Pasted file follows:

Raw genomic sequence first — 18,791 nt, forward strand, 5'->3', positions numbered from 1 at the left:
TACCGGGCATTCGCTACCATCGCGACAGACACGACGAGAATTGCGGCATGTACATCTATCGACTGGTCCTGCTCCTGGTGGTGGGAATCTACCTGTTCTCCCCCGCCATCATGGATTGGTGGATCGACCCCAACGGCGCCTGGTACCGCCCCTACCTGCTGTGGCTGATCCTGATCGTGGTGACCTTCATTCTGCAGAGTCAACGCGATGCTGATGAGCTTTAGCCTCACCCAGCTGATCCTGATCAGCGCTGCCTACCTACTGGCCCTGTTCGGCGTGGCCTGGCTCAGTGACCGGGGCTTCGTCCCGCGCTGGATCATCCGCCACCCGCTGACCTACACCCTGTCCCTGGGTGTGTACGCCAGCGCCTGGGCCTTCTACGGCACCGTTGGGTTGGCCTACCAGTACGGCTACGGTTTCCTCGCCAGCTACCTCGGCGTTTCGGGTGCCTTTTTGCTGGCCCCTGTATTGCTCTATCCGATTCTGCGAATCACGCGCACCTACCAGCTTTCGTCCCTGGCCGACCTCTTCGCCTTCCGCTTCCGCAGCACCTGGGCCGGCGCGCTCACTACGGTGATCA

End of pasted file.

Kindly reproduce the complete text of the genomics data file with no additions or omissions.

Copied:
Raw genomic sequence first — 18,791 nt, forward strand, 5'->3', positions numbered from 1 at the left:
TACCGGGCATTCGCTACCATCGCGACAGACACGACGAGAATTGCGGCATGTACATCTATCGACTGGTCCTGCTCCTGGTGGTGGGAATCTACCTGTTCTCCCCCGCCATCATGGATTGGTGGATCGACCCCAACGGCGCCTGGTACCGCCCCTACCTGCTGTGGCTGATCCTGATCGTGGTGACCTTCATTCTGCAGAGTCAACGCGATGCTGATGAGCTTTAGCCTCACCCAGCTGATCCTGATCAGCGCTGCCTACCTACTGGCCCTGTTCGGCGTGGCCTGGCTCAGTGACCGGGGCTTCGTCCCGCGCTGGATCATCCGCCACCCGCTGACCTACACCCTGTCCCTGGGTGTGTACGCCAGCGCCTGGGCCTTCTACGGCACCGTTGGGTTGGCCTACCAGTACGGCTACGGTTTCCTCGCCAGCTACCTCGGCGTTTCGGGTGCCTTTTTGCTGGCCCCTGTATTGCTCTATCCGATTCTGCGAATCACGCGCACCTACCAGCTTTCGTCCCTGGCCGACCTCTTCGCCTTCCGCTTCCGCAGCACCTGGGCCGGCGCGCTCACTACGGTGATCA